Campus & Community

Experts say Mondrian’s rectangles not so square

7 min read
X-radiograph of Mondrian
This X-radiograph (above) of the lower left of “Trafalgar Square” (seen in full at left), reveals a bewildering number of changes to lines and fields, all invisible to the naked eye. (The Phillips Collection)

Mondrian paintingHaving a face-to-face encounter with a painting by the Dutch artist Piet Mondrian (1872-1944) and looking at a reproduction are very different experiences.

To make this assertion about almost any other artist would be to state the obvious. Most people understand that the glowing tones of a Titian or the expressive impasto of a van Gogh can only be imperfectly hinted at in a print, and no art critic, with the possible exception of Sister Wendy, would suggest that looking at a reproduction is an adequate substitute for standing before the original work of art.

But with Mondrian, the realization comes as something of a surprise. The artist, at least in his later, most characteristic period, limited his palette to the primary colors – red, yellow, and blue – applied in rectangular patches over a white ground and delineated by perfectly straight black bands at right angles to one another. He arrived at this style, which he called “neoplasticism,” after years of experimentation with realism, symbolism, cubism, and others. The search seemed to refine his art down to absolute bare essentials, and with such simple visual elements to work with, it hardly seems that a reproduction would miss much.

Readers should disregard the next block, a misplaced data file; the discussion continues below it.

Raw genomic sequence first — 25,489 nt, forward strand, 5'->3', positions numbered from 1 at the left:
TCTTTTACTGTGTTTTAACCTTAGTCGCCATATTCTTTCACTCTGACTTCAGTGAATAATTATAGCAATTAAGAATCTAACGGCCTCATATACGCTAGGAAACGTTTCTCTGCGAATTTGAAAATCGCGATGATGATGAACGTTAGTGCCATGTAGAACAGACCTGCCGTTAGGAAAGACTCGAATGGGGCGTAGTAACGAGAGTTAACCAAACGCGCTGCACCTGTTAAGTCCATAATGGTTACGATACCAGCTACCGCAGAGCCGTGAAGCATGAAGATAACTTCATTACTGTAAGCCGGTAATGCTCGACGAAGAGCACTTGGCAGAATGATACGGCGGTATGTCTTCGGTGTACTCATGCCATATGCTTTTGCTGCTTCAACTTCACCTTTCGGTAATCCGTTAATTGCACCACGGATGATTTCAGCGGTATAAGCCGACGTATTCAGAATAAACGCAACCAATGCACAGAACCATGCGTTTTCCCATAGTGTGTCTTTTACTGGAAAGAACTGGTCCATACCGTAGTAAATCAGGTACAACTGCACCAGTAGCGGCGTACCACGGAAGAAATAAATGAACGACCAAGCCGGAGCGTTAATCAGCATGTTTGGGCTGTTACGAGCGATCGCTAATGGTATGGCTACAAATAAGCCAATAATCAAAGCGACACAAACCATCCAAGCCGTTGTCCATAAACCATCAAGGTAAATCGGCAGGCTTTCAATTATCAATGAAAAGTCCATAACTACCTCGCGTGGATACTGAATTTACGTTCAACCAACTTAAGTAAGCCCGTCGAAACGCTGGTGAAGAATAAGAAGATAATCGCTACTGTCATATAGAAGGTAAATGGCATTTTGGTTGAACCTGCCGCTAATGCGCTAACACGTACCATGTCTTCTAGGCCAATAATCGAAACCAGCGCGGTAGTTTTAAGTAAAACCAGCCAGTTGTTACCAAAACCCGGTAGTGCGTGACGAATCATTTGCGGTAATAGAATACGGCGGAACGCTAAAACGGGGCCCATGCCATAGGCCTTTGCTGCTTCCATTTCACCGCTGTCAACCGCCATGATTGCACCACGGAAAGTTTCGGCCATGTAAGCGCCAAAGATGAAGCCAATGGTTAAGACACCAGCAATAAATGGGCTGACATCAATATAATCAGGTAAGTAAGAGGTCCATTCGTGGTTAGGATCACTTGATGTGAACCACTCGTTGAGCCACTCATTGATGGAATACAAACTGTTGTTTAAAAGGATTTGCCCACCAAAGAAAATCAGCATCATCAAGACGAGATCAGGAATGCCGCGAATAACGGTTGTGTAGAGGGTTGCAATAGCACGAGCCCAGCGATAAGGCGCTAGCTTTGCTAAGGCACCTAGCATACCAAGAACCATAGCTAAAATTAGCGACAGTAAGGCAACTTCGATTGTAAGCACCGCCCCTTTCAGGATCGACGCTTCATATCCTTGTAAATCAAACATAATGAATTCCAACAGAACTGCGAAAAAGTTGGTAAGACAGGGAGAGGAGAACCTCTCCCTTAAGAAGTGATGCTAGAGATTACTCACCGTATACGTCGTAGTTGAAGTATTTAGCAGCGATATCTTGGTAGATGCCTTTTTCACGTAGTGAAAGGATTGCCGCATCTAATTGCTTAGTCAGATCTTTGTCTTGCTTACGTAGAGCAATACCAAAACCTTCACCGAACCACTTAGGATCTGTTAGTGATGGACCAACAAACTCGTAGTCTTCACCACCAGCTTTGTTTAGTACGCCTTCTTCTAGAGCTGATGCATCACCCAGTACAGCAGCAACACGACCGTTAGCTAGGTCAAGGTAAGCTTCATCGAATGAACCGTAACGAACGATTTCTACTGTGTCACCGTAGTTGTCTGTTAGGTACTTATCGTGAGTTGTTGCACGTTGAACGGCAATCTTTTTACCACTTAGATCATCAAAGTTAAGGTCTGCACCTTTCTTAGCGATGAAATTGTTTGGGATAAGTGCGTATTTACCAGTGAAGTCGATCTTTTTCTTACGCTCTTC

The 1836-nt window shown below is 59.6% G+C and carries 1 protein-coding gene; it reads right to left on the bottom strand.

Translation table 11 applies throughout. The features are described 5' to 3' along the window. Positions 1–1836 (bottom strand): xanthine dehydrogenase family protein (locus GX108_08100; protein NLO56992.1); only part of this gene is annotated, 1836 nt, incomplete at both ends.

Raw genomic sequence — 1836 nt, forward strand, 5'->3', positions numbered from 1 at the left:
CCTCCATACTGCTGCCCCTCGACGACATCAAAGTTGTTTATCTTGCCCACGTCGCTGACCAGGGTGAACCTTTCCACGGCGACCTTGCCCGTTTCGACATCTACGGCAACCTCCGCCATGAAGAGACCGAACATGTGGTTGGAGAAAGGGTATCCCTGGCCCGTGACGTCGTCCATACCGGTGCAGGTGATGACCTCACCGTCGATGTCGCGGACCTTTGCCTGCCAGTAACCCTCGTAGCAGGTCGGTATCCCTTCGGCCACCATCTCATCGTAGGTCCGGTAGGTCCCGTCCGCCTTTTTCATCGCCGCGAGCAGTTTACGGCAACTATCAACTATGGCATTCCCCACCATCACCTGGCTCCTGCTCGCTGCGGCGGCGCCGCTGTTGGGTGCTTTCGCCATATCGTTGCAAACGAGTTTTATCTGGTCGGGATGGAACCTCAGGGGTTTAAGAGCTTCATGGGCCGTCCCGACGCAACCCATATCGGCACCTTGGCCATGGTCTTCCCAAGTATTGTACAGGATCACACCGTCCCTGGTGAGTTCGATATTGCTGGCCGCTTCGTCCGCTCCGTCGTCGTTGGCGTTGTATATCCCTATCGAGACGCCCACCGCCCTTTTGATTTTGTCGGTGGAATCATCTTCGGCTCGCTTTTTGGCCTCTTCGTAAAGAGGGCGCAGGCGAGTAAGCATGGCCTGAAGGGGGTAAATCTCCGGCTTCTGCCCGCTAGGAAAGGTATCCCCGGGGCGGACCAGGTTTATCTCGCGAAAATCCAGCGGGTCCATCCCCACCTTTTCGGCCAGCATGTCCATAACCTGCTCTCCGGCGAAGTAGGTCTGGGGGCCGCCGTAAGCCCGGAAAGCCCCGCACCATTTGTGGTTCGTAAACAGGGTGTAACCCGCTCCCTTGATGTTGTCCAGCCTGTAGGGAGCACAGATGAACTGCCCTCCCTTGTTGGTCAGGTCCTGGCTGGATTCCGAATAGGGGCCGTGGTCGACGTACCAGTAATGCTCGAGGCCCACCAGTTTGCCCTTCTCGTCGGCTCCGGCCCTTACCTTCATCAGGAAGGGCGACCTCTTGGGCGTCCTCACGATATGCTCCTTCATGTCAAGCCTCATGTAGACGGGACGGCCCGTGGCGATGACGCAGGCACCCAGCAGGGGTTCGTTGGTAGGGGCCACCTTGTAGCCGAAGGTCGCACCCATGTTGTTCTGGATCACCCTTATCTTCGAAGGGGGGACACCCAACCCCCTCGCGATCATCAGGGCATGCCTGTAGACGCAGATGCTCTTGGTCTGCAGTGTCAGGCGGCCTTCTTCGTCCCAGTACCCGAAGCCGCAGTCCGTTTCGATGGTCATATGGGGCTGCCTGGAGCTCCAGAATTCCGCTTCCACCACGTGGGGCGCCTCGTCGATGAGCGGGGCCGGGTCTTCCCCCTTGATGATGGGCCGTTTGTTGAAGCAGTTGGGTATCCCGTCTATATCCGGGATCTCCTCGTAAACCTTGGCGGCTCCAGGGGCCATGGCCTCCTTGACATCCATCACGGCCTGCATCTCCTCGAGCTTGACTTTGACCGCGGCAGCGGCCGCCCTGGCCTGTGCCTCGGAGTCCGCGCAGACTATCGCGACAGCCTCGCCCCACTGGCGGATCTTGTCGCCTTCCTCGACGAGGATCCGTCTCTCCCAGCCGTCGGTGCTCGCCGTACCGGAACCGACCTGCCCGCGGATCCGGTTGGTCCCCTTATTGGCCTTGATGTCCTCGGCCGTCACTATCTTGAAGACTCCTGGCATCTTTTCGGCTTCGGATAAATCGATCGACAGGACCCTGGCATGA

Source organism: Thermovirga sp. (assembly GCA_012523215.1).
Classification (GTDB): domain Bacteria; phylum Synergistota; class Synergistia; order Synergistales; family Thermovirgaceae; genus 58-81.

But in fact it does. The 11 Mondrian canvases currently on display in the Busch-Reisinger Museum (“Mondrian: The Transatlantic Paintings”) seem to vibrate and sparkle with a mysterious energy. It has become commonplace for naive critics of the “my-5-year-old-can-do-better-than-that” school to dismiss Mondrian’s paintings as mere wallpaper, but the powerful presence of these works contradicts such a judgment.

“No. 9” by Piet Mondrian. (Courtesy of The Phillips Collection)

Showing that Mondrian was a “painterly” painter rather than a graphic designer who happened to work in oils was one objective of the exhibition’s curators, Harry Cooper and Ron Spronk.

“Our main goal was to present Mondrian again as a painter,” said Spronk, associate curator for research at the Straus Center for Conservation and Technical Studies. “These are real paintings, with a skin, and with weight to them.”

Cooper, associate curator of modern art at the Fogg Museum, added: “We wanted to show that they’re not just designs or diagrams of a higher reality.”